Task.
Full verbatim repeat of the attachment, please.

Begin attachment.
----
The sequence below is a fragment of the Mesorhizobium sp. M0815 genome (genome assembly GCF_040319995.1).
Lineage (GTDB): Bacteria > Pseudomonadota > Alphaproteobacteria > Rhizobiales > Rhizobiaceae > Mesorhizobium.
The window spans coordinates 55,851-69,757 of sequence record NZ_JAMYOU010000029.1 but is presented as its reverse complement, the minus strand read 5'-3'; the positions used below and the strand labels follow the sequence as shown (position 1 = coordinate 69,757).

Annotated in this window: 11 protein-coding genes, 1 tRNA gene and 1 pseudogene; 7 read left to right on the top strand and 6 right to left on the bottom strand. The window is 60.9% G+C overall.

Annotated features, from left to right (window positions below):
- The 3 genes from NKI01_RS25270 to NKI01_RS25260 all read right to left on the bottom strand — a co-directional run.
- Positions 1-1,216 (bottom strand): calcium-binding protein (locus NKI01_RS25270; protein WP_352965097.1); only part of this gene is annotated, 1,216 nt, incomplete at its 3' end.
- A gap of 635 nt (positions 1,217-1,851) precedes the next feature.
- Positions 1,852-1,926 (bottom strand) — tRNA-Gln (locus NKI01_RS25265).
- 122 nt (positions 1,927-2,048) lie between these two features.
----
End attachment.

The sequence below is a fragment of the Mesorhizobium sp. M0815 genome (genome assembly GCF_040319995.1).
Lineage (GTDB): Bacteria > Pseudomonadota > Alphaproteobacteria > Rhizobiales > Rhizobiaceae > Mesorhizobium.
The window spans coordinates 55,851-69,757 of sequence record NZ_JAMYOU010000029.1 but is presented as its reverse complement, the minus strand read 5'-3'; the positions used below and the strand labels follow the sequence as shown (position 1 = coordinate 69,757).

Annotated in this window: 11 protein-coding genes, 1 tRNA gene and 1 pseudogene; 7 read left to right on the top strand and 6 right to left on the bottom strand. The window is 60.9% G+C overall.

Annotated features, from left to right (window positions below):
- The 3 genes from NKI01_RS25270 to NKI01_RS25260 all read right to left on the bottom strand — a co-directional run.
- Positions 1-1,216 (bottom strand): calcium-binding protein (locus NKI01_RS25270; protein WP_352965097.1); only part of this gene is annotated, 1,216 nt, incomplete at its 3' end.
- A gap of 635 nt (positions 1,217-1,851) precedes the next feature.
- Positions 1,852-1,926 (bottom strand) — tRNA-Gln (locus NKI01_RS25265).
- 122 nt (positions 1,927-2,048) lie between these two features.